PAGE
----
Hudlin and Cowan Prepare Fans for Milestone’s Return in the Infinite Edition

CBR speaks to Milestone creators Reginald Hudlin and Denys Cowan about Milestone Returns #0: Infinite Edition and the Dakota Universe.


Fans may have seen a glimpse of the returning Milestone Comics during last year’s DC FanDome virtual convention, but the release of Milestone Returns #0: Infinite Edition reveals new details of the planned relaunch, including rewriting Static’s origin in the Big Bang event. Two of the architects behind Milestone’s revival are Reginald Hudlin and Denys Cowan, who lend their writing and artistic talents, respectively, on Milestone’s biggest titles.

CBR attended a press junket with Hudlin and Cowan, where we heard their reactions to Milestone’s return, updates to the Big Bang and Milestone heroes — Static, Icon, Rocket and Hardware — their thoughts on a Milestone Cinematic Universe and more.

CBR: How does it feel to be on the brink of finally bringing Milestone back with all new original content?

Reginald Hudlin: It’s fantastic. It’s been a long journey. For myself, I remember being sitting in the offices of the original Milestone, talking with Denys, Dwayne McDuffie, Derek Dingle, ah, and them describing the books they’re doing and how exciting it all was, and wanting to be a part of it back then. But I had just started my day job of making movies, so I thought maybe that’d be a little much. But then to be invited to be a part again, by Denys and Derek, and the long road we’ve had to get these books going. And then showing those books to my kids, and my kids being so hyped. My son and my daughter going, “Oh, Daddy, this is cool.” And let me tell you something, my kids don’t always say, “That is cool.” So it’s very satisfying.

Denys Cowan: We’re all very excited to relaunch Milestone. We’re particularly excited to do it with Reggie, because as he mentioned, when we first formed Milestone, we wanted him to be a part of it so badly. The reason why he was up in our office is that we were begging him to join us. And it was like a late-night session where we’re just surrounding him going, “You’ve got to do it, man.” And he’s like, “I’ve got to do this movie.” It was like a movie in itself. Eventually, after 30 years past, we finally got him on board. And now we’re ready to go forward with Reggie. So we’re all very excited that we’re relaunching. And very excited to go forward with DC.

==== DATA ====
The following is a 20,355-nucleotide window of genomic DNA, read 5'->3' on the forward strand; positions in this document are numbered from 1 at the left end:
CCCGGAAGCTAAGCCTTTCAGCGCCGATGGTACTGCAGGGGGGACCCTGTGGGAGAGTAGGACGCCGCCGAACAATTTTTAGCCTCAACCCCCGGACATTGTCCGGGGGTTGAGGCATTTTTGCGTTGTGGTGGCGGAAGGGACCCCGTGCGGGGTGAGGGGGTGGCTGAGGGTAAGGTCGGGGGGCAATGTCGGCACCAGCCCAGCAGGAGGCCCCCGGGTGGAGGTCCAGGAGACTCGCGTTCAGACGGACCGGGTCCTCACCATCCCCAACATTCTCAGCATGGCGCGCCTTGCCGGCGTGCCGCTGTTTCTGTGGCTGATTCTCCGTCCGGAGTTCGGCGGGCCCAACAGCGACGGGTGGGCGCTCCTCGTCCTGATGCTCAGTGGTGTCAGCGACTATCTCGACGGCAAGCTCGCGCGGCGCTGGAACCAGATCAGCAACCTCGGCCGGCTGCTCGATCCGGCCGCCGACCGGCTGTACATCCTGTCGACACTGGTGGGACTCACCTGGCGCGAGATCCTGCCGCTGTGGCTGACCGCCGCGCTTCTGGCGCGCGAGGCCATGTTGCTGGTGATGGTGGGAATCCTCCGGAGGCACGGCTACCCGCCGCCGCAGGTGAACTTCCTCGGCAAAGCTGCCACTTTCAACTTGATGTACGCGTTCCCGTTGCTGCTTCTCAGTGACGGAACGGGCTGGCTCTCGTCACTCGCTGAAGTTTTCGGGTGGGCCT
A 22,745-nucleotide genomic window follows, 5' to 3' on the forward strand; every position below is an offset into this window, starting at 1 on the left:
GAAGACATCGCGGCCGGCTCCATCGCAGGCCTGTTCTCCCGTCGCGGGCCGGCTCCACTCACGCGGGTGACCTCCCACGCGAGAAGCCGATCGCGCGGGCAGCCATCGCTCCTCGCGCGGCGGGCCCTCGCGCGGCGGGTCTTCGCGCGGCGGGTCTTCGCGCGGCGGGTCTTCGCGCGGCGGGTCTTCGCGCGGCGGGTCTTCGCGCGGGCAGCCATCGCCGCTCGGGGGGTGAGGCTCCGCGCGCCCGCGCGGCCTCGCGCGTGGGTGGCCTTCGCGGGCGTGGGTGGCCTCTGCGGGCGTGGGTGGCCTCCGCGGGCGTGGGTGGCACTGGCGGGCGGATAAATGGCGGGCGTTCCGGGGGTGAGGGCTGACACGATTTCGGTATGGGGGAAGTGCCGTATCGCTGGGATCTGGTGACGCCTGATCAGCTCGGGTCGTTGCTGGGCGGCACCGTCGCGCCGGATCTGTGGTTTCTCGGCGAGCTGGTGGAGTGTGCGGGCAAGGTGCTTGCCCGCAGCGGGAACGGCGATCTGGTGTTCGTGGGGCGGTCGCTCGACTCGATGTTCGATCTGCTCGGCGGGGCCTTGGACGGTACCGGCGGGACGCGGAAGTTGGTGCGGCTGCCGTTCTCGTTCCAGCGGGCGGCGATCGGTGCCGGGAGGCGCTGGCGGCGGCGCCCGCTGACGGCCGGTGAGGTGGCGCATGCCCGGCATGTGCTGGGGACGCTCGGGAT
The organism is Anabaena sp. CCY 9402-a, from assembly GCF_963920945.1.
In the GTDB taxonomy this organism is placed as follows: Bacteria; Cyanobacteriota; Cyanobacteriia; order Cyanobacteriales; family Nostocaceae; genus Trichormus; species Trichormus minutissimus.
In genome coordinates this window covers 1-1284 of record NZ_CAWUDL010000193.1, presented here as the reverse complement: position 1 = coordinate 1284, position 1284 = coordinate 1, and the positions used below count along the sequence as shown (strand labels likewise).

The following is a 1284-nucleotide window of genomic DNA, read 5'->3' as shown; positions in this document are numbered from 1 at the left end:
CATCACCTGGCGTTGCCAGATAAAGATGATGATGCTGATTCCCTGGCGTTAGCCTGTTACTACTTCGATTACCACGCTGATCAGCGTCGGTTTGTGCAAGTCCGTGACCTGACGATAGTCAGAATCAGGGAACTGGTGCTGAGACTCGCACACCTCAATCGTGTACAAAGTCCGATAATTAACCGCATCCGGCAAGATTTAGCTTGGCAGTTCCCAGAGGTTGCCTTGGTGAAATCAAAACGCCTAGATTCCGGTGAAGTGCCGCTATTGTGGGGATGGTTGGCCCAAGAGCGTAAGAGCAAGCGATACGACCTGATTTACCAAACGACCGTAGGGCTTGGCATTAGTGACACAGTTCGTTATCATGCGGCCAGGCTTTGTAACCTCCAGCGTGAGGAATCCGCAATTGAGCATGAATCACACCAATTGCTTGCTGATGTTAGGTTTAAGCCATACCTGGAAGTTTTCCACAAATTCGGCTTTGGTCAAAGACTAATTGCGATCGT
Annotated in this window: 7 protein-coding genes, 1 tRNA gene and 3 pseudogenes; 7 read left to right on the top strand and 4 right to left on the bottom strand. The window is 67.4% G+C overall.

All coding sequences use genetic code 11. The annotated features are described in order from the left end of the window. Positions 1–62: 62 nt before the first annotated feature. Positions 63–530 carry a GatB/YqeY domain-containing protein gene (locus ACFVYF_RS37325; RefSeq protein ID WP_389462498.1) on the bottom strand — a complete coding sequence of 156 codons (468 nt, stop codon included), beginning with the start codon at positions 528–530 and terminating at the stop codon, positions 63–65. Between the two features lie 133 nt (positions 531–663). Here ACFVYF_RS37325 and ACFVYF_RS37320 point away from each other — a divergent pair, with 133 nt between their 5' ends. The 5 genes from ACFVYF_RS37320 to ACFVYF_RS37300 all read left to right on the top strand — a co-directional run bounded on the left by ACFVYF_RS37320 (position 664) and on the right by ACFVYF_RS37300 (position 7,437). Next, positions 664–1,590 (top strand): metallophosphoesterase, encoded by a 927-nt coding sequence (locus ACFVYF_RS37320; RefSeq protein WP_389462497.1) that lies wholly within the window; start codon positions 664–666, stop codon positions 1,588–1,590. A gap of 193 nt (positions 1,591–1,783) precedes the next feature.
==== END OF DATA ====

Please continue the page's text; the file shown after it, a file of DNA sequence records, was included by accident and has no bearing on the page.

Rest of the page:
How, if at all, is making Milestone comics today different than it was years ago?

Cowan: In a way, it’s so different. Technologies different, the way we’re doing the books is different. We used to operate out of an office and we were kind of centralized that way, with Dwayne and myself, and Derek and Michael Davis, all working together. But now it’s 2020, 2021, there’s been a pandemic, there’s new technology and everything is split up. It’s a whole different work environment. The thing that remains the same is the mission. The mission for us is to introduce these characters of color to an audience that has not seen them before. And to represent, truly what these characters are, and what we are at Milestone. So our mission is the same, and that hasn’t changed. But man, everything else has, from the way we draw them to the way we present them.

Hudlin: So much of it is really just remaining true to the original mission. Because it’s not just, “Oh, we’re gonna do black characters.” It’s empowering people of color to come in and do their best work. And what’s fantastic is that now you have several generations of Black writers, Black artists and people of color. We have Black folks, we have Latin folks, we have Asian folks, all kind of white folks all working on the books and finding new voices, as well as having a legend like Denys Cowan. So it’s a great combination of folks with a lot of experience and exciting new voices. And all of them are great. Denys is drawing some books, I’m writing some books, but man, the colleagues that we’re working with are incredible. And it’s so exciting to work alongside them and to be inspired by them. It’s a wonderful process.